The authors of UN Environment’s The State of Plastics report said: “Chemicals added to plastic polymers, products made of mixed materials and food packaging contaminated with food waste make recycling difficult and costly.”

                In Britain, the government announced in December that the 5p fee for plastic carrier bags in England will be doubled to 10p, and extended to all shops, under plans set out by the Environment Secretary. The change is contained in a government consultation aimed at further reducing the plastic used by consumers and could come into effect in January 2020.

                Since the 5p fee was introduced in 2015 for retailers with at least 250 employees, an estimated 15 billion bags have been taken out of circulation.

                Meanwhile on the European continent, the European Commission unveiled a new strategy in January, saying that plans to make all plastic packaging recyclable or reusable by 2030 could create 200,000 jobs but only if recycling capacity was multiplied fourfold. The European Union recycles less than 30 per cent of its 25 million tonnes of plastic waste each year, and half of that used to be sent to China.

                David Blanchard, Unilever chief R&D officer.As part of its strategy, the European Union will develop new rules on packaging to improve the recyclability of plastics and increase demand. It wants to see a more standardised system for the separate collection and sorting of waste.

                Some of the industry’s top players have spotted the gaps. In October, waste management company Veolia and consumer goods giant Unilever said they would work together to invest in new technologies to increase recycling and move towards a circular economy.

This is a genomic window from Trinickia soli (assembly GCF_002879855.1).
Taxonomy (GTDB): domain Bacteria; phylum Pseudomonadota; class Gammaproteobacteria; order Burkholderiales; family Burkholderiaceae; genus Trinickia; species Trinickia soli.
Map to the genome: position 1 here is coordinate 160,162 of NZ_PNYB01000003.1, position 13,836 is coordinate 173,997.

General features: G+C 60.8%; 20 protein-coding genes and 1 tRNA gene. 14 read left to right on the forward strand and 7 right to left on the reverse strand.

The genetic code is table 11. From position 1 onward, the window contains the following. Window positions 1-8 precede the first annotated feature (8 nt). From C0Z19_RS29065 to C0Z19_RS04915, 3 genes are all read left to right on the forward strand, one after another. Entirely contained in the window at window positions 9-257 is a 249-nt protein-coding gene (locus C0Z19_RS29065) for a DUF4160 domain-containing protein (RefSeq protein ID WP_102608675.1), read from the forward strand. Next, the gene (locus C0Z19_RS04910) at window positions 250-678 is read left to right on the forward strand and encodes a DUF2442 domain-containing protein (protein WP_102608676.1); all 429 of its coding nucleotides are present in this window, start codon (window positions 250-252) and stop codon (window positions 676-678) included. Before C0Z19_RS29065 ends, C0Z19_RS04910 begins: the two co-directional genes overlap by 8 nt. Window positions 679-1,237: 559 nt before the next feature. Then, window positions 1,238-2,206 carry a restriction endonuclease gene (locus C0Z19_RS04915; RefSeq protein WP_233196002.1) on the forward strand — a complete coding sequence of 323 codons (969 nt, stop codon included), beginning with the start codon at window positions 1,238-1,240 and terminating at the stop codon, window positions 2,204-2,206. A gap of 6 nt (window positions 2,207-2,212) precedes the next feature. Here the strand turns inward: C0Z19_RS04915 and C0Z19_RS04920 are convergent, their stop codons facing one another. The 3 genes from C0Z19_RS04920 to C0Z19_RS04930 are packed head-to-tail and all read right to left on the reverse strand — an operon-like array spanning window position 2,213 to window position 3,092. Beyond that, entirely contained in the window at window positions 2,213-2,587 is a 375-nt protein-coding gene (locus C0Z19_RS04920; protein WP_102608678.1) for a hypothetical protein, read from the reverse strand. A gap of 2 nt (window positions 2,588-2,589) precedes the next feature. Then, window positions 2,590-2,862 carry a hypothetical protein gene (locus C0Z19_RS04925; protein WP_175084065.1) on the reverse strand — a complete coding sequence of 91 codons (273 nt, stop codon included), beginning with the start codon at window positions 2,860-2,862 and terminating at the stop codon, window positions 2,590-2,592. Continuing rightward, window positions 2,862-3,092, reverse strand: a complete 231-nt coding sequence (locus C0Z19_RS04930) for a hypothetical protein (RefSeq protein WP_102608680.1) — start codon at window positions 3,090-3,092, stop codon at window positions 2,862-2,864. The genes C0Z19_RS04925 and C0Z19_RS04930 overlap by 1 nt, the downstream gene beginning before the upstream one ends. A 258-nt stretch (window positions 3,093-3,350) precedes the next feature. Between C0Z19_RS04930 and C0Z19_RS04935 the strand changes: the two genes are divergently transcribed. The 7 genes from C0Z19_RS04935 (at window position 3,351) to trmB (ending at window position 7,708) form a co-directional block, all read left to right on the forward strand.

The three-year partnership will focus, at first, on India and Indonesia where the firms will work to scale up waste collection and recycling infrastructure.

                In 2017, Unilever made an industry leading commitment to ensure that all its plastic packaging will be designed to be fully reusable, recyclable or compostable by 2025. To help create an end market for this material, the company also committed to increase the recycled plastic content in its packaging to at least 25% in the same timeframe.

                Unilever chief R&D officer David Blanchard, said: “We know that consumers want to buy sustainably. Our own research shows that one-third of consumers are now buying brands based on their social and environmental impact and over 50% are more likely to buy products that are sustainably produced. It’s up to us to make the sustainable choice the easy choice.”

                In 2010, as part of the Unilever Sustainable Living Plan, the firm set the target to halve the waste associated with its products by 2020 and to reduce its weight of packaging by one-third.

                The company has claimed that by ‘light-weighting’ its packaging, it has recorded a 15% decrease since 2010 and also introduced new refill packaging. ?

                One initiative was to use MuCell? moulding technology to reduce the plastic component in its Dove Body Wash bottles by up to 15%, with Unilever waiving exclusivity so that other manufacturers can use the technology.

                Unilever has also partnered with start-up company Ioniqa and PET resin producer Indorama Ventures to pioneer a new technology, which converts PET waste back into virgin grade material for use in food packaging.

                The firm is also trialling a new technology called CreaSolv to recycle plastic sachets which commonly end up in landfill, waterways or the ocean.